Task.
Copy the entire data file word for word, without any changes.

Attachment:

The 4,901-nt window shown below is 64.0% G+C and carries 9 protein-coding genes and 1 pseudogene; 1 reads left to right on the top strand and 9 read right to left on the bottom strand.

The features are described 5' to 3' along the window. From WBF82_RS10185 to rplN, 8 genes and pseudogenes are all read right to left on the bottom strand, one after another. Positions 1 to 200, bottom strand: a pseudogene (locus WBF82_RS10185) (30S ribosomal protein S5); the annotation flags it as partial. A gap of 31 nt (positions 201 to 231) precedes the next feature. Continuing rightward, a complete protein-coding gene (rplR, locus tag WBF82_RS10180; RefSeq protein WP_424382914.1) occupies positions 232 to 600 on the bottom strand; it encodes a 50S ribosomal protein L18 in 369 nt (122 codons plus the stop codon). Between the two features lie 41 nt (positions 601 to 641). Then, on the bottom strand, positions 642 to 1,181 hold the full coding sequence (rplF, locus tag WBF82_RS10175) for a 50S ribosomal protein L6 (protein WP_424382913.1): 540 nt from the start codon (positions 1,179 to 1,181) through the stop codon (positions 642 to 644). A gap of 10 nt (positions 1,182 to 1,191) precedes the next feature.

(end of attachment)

The 4,901-nt window shown below is 64.0% G+C and carries 9 protein-coding genes and 1 pseudogene; 1 reads left to right on the top strand and 9 read right to left on the bottom strand.

The features are described 5' to 3' along the window. From WBF82_RS10185 to rplN, 8 genes and pseudogenes are all read right to left on the bottom strand, one after another. Positions 1 to 200, bottom strand: a pseudogene (locus WBF82_RS10185) (30S ribosomal protein S5); the annotation flags it as partial. A gap of 31 nt (positions 201 to 231) precedes the next feature. Continuing rightward, a complete protein-coding gene (rplR, locus tag WBF82_RS10180; RefSeq protein WP_424382914.1) occupies positions 232 to 600 on the bottom strand; it encodes a 50S ribosomal protein L18 in 369 nt (122 codons plus the stop codon). Between the two features lie 41 nt (positions 601 to 641). Then, on the bottom strand, positions 642 to 1,181 hold the full coding sequence (rplF, locus tag WBF82_RS10175) for a 50S ribosomal protein L6 (protein WP_424382913.1): 540 nt from the start codon (positions 1,179 to 1,181) through the stop codon (positions 642 to 644). A gap of 10 nt (positions 1,182 to 1,191) precedes the next feature.